When you’re looking to buy a house, it’s important to shop around for a lender. Since the amount you borrow will be much larger, more lenders may be willing to work with you. This means more options for borrowing, better interest rates compared to credit cards (which could save you a significant amount of money over the loan’s term), and possibly more flexible down payment options.

However, if you have negative marks on your credit history when applying for a mortgage, you may be required to make a larger down payment and accept a higher interest rate. This could cost you tens of thousands of dollars more over the life of the loan.

Renting an Apartment

When renting an apartment, your potential landlord will likely check your credit report. Landlords use credit reports to compare applicants and decide the security deposit they’ll require. Their main concern is ensuring the rent gets paid on time. If a potential renter has a poor credit report, the landlord may prefer to wait for another applicant instead of taking a risk on someone who appears less financially responsible.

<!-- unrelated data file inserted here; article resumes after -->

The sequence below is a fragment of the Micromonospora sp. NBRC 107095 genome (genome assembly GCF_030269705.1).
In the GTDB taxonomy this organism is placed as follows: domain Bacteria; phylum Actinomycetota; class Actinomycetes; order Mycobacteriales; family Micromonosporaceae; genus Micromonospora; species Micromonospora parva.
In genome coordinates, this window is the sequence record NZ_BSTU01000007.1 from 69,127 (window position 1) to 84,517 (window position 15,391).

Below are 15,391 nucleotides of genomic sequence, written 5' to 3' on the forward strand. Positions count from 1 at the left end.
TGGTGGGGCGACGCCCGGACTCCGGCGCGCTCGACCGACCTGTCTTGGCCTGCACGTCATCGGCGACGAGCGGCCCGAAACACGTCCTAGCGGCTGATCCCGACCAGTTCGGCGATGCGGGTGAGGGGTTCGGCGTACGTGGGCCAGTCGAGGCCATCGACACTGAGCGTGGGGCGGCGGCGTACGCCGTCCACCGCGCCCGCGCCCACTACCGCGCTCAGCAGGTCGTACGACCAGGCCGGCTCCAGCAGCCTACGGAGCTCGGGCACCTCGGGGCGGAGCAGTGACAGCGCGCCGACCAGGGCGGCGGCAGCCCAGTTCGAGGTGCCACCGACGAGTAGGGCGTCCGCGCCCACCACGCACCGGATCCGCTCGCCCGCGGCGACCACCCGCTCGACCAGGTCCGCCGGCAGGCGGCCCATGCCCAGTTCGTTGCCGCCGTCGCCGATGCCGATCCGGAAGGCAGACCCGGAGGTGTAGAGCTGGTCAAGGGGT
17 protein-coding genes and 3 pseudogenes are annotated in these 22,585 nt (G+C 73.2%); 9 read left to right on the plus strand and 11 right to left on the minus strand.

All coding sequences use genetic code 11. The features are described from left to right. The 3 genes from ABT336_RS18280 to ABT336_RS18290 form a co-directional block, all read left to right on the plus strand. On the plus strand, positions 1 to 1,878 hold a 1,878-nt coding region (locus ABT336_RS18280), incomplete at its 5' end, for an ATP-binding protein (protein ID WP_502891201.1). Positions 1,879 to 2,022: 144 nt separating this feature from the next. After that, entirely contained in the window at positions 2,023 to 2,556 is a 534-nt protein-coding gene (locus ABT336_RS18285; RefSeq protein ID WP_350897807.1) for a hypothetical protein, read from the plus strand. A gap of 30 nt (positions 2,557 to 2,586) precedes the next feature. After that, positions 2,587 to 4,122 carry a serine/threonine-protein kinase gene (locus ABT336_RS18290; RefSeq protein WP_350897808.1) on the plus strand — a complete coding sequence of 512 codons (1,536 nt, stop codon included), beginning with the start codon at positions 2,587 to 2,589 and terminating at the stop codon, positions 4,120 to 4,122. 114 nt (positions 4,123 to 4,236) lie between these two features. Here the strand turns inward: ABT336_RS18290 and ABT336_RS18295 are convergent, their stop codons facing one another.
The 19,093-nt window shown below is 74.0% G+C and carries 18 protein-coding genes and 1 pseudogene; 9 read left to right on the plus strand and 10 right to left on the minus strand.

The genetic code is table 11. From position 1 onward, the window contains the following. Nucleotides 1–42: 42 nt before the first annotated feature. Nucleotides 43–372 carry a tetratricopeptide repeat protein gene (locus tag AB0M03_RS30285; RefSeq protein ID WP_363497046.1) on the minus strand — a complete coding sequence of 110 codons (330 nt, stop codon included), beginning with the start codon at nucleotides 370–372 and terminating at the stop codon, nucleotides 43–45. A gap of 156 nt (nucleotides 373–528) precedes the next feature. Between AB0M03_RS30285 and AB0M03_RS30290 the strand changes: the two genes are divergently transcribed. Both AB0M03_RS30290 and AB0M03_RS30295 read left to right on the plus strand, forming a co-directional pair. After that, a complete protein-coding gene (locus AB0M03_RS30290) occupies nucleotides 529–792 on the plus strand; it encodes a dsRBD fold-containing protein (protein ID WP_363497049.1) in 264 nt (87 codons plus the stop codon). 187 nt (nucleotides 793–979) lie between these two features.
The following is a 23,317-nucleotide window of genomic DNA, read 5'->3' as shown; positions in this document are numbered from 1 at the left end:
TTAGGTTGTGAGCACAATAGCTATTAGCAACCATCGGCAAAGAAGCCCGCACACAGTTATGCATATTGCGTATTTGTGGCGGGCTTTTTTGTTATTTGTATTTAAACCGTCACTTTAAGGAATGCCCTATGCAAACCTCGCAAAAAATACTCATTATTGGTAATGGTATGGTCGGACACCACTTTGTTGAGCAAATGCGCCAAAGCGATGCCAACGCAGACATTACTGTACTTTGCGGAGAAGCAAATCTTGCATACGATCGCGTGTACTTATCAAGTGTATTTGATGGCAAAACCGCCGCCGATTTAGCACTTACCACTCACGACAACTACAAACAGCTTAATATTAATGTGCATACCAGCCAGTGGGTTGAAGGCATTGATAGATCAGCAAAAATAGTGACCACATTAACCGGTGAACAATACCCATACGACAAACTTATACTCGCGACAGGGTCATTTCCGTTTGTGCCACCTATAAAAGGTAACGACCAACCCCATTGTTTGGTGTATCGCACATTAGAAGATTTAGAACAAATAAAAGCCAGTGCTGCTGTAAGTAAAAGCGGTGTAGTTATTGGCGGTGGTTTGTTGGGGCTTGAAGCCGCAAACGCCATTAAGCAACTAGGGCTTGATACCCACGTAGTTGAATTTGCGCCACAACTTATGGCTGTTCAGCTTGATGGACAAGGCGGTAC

Getting Insurance

Although insurance companies don’t provide credit, your credit report can still play a role in their decision-making process. Insurers may use your credit report information to determine your premiums and deductibles, as they want to make sure clients pay on time. In the insurance industry, providers need to collect as much money from premiums as they pay out in claims. If you don’t pay your premiums on time, it negatively affects their business.

If you fail to pay on time for a few consecutive months, the insurance company may cancel your policy. Moreover, if you don’t pay for a few months and then suddenly catch up before filing a claim, the insurance company may charge you higher premiums to compensate for your inconsistent payment history.

Applying for a Job


In recent years, more employers are reviewing the credit history of potential job applicants. This trend first started in the finance and banking industry but has been spreading to other employment sectors as well. Potential employers see your credit history as your overall professional trustworthiness, particularly if you have a long history of late payments.